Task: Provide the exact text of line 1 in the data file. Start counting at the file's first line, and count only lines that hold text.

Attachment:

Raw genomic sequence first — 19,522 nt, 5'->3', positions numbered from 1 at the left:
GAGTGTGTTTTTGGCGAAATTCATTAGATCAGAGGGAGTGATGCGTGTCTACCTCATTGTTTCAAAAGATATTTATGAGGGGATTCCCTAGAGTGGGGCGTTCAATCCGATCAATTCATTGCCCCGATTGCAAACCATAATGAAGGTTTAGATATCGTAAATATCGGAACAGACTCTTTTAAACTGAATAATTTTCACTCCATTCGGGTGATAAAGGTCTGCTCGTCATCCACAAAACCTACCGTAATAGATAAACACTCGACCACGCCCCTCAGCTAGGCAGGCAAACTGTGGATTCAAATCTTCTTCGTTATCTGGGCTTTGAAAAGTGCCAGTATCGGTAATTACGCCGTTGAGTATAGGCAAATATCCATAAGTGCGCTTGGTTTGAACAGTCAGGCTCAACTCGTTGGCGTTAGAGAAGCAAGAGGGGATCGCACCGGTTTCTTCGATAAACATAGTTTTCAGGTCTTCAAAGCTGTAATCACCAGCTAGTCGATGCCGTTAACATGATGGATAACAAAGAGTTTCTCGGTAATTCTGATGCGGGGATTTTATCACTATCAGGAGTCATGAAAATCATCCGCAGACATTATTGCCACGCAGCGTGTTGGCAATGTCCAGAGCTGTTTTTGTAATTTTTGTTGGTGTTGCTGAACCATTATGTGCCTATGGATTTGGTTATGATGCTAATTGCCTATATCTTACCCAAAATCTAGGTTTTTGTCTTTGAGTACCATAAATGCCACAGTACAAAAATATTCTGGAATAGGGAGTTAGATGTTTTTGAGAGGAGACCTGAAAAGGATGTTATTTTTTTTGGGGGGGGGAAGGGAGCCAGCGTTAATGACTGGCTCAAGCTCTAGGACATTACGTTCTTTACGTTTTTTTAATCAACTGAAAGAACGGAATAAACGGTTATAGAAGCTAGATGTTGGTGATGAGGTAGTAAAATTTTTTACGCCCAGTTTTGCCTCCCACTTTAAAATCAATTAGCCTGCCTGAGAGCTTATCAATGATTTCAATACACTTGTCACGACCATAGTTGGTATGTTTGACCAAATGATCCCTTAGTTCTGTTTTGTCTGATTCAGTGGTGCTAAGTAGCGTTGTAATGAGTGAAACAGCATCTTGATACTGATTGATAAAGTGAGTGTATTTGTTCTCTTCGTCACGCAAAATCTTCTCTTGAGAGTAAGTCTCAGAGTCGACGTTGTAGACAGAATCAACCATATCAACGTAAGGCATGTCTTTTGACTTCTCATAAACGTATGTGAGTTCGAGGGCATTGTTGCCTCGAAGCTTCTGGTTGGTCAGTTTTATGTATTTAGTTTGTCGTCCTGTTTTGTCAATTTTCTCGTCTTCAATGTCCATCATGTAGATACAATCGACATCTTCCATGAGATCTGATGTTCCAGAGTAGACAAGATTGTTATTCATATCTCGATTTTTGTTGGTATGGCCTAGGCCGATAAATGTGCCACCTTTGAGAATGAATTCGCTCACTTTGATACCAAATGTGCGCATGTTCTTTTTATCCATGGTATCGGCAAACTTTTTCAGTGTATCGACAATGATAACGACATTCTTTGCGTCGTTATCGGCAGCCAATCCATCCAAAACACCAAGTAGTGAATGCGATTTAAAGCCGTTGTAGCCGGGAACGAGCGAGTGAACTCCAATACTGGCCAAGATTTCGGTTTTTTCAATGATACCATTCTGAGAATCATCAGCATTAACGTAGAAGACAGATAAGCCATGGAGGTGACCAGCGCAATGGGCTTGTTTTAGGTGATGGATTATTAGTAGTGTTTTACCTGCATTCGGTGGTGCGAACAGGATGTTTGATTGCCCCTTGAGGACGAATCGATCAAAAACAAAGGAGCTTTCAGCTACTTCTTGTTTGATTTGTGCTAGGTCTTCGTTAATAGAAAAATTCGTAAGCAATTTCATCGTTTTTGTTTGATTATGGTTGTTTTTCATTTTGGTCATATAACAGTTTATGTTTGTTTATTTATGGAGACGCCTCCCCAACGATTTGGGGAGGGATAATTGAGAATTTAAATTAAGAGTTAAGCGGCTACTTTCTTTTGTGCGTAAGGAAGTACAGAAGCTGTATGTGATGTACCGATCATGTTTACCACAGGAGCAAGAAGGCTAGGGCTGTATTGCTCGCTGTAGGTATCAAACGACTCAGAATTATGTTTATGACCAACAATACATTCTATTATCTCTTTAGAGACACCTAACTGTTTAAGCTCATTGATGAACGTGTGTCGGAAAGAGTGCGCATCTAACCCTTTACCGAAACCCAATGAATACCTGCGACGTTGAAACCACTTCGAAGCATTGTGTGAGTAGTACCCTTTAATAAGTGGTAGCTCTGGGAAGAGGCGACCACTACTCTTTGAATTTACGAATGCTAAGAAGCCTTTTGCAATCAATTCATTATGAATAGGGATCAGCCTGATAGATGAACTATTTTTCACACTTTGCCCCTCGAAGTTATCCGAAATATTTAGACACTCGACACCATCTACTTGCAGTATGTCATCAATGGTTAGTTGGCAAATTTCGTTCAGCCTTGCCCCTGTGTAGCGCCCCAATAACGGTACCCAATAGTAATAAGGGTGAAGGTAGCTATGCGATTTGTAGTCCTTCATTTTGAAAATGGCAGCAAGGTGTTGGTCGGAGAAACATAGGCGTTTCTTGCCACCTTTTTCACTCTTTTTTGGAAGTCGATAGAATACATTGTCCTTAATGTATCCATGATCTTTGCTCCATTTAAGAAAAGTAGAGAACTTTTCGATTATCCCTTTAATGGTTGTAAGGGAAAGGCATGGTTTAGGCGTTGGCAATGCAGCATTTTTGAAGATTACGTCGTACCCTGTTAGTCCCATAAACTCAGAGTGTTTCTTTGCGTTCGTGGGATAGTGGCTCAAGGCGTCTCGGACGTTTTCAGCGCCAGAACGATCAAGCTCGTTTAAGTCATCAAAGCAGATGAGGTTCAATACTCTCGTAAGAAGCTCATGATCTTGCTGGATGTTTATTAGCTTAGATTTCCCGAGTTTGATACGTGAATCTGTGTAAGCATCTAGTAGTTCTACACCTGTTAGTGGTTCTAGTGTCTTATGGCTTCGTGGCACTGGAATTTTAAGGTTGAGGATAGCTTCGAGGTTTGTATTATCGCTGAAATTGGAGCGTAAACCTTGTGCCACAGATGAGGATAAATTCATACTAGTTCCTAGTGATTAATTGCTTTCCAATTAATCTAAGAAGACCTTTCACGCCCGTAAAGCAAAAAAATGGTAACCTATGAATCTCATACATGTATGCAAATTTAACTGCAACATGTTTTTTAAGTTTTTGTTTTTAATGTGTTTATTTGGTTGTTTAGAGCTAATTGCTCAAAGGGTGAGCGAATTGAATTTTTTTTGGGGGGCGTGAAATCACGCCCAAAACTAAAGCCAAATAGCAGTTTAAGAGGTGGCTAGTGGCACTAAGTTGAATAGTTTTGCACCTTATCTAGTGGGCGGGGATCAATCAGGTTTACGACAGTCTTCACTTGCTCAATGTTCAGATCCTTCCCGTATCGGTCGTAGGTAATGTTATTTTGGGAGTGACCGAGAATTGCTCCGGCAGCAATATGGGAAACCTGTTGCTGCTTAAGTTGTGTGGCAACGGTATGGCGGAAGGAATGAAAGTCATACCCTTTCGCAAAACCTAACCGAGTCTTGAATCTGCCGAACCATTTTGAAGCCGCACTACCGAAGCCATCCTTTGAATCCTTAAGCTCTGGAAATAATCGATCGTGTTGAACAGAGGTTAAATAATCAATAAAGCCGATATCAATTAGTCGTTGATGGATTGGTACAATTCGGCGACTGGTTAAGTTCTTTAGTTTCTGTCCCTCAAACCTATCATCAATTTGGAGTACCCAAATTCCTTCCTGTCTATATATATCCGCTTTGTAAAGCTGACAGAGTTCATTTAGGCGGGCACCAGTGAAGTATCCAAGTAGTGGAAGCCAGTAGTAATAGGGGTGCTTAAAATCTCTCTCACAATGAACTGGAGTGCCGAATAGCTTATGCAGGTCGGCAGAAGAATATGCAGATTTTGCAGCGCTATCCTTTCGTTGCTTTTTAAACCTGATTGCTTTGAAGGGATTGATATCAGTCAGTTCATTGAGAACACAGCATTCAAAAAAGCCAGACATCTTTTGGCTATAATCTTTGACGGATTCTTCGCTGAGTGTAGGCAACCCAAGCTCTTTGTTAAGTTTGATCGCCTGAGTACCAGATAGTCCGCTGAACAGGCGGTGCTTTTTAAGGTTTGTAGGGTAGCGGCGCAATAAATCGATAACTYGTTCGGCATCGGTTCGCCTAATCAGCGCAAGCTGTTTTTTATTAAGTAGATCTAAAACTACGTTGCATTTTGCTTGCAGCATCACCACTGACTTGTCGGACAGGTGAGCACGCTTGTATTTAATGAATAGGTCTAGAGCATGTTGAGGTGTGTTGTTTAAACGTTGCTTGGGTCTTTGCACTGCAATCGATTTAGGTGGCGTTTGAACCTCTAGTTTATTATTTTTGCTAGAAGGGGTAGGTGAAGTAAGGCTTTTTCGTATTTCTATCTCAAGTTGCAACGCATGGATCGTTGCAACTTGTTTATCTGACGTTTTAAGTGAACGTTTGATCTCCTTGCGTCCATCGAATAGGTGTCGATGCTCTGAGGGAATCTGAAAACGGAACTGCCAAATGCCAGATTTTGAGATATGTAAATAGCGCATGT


Raw genomic sequence first — 19,522 nt, 5'->3', positions numbered from 1 at the left: